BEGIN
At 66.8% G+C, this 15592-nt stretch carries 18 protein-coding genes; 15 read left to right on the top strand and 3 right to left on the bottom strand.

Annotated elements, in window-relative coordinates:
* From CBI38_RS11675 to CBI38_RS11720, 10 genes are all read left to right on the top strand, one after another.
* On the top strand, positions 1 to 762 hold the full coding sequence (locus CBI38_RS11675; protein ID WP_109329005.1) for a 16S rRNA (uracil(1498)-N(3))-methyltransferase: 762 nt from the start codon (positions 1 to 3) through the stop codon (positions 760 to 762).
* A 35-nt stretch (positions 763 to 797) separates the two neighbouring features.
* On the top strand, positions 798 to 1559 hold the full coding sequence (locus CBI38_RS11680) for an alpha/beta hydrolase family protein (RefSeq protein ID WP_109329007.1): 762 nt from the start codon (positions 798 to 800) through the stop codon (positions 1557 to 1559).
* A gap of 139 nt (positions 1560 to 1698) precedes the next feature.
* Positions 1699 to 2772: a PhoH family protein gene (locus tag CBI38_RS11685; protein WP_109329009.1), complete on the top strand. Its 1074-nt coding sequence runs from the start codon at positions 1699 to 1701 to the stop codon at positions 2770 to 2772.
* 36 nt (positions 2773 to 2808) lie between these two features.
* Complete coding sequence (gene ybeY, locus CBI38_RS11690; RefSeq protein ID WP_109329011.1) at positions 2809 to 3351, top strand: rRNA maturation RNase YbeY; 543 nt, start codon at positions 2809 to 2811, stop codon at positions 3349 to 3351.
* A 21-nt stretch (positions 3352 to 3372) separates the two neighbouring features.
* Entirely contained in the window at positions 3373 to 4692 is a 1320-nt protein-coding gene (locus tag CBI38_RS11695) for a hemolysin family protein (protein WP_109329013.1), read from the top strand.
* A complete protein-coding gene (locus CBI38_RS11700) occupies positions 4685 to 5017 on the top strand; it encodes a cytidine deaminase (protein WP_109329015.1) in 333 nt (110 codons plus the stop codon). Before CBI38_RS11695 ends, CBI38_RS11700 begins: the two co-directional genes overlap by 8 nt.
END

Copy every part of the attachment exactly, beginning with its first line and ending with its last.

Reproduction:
At 66.8% G+C, this 15592-nt stretch carries 18 protein-coding genes; 15 read left to right on the top strand and 3 right to left on the bottom strand.

Annotated elements, in window-relative coordinates:
* From CBI38_RS11675 to CBI38_RS11720, 10 genes are all read left to right on the top strand, one after another.
* On the top strand, positions 1 to 762 hold the full coding sequence (locus CBI38_RS11675; protein ID WP_109329005.1) for a 16S rRNA (uracil(1498)-N(3))-methyltransferase: 762 nt from the start codon (positions 1 to 3) through the stop codon (positions 760 to 762).
* A 35-nt stretch (positions 763 to 797) separates the two neighbouring features.
* On the top strand, positions 798 to 1559 hold the full coding sequence (locus CBI38_RS11680) for an alpha/beta hydrolase family protein (RefSeq protein ID WP_109329007.1): 762 nt from the start codon (positions 798 to 800) through the stop codon (positions 1557 to 1559).
* A gap of 139 nt (positions 1560 to 1698) precedes the next feature.
* Positions 1699 to 2772: a PhoH family protein gene (locus tag CBI38_RS11685; protein WP_109329009.1), complete on the top strand. Its 1074-nt coding sequence runs from the start codon at positions 1699 to 1701 to the stop codon at positions 2770 to 2772.
* 36 nt (positions 2773 to 2808) lie between these two features.
* Complete coding sequence (gene ybeY, locus CBI38_RS11690; RefSeq protein ID WP_109329011.1) at positions 2809 to 3351, top strand: rRNA maturation RNase YbeY; 543 nt, start codon at positions 2809 to 2811, stop codon at positions 3349 to 3351.
* A 21-nt stretch (positions 3352 to 3372) separates the two neighbouring features.
* Entirely contained in the window at positions 3373 to 4692 is a 1320-nt protein-coding gene (locus tag CBI38_RS11695) for a hemolysin family protein (protein WP_109329013.1), read from the top strand.
* A complete protein-coding gene (locus CBI38_RS11700) occupies positions 4685 to 5017 on the top strand; it encodes a cytidine deaminase (protein WP_109329015.1) in 333 nt (110 codons plus the stop codon). Before CBI38_RS11695 ends, CBI38_RS11700 begins: the two co-directional genes overlap by 8 nt.